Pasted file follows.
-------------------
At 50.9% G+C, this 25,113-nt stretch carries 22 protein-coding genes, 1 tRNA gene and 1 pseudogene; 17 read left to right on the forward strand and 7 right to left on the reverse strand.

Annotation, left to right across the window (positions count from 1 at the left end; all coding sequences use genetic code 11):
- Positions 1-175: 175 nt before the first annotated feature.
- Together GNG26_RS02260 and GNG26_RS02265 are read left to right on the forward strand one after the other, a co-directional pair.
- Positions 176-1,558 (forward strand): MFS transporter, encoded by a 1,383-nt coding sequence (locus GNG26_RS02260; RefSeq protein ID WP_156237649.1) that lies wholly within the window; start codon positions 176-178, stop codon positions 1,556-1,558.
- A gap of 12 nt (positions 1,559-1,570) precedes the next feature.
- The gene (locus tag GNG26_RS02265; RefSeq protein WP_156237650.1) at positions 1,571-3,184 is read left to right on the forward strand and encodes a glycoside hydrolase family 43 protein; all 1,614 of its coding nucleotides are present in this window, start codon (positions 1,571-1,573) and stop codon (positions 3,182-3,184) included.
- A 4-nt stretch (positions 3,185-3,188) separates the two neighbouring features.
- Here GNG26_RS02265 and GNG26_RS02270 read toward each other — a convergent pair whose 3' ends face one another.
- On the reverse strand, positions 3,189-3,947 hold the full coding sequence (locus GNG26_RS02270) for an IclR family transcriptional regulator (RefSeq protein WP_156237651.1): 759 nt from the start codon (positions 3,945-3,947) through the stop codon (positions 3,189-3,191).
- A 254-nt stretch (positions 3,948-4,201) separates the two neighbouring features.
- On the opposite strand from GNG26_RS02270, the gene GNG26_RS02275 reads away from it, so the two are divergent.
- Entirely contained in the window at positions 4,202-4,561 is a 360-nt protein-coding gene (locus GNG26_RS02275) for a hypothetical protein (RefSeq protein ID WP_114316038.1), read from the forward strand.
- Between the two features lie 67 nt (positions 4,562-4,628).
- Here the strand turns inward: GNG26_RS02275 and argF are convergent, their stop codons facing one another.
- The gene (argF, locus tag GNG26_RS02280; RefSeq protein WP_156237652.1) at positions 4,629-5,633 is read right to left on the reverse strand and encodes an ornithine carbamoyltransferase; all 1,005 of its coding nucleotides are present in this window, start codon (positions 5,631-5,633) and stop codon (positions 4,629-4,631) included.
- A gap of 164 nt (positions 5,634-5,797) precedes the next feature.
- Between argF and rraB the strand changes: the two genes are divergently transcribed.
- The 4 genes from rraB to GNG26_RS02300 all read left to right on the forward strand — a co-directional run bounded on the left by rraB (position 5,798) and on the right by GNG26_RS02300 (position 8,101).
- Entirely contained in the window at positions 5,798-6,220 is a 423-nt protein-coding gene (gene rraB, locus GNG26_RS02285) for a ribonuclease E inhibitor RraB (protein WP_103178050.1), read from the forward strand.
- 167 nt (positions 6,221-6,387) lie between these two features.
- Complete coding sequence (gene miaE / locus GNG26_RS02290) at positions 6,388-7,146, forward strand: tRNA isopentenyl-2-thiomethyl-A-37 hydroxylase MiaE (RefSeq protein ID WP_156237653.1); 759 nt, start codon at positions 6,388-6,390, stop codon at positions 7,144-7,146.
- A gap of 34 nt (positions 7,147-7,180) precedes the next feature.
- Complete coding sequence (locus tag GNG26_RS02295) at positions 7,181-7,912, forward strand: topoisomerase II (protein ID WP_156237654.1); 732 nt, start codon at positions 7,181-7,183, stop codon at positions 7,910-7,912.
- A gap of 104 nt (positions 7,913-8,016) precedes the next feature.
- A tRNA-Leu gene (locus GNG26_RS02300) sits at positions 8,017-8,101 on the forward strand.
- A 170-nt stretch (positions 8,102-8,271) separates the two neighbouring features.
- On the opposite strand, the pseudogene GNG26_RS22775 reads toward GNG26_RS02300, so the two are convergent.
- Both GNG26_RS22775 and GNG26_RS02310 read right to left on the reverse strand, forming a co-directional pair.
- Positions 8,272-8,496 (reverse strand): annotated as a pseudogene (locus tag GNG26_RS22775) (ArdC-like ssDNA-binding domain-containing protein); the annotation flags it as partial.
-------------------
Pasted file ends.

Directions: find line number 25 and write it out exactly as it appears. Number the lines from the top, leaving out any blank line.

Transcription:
- A gap of 104 nt (positions 7,913-8,016) precedes the next feature.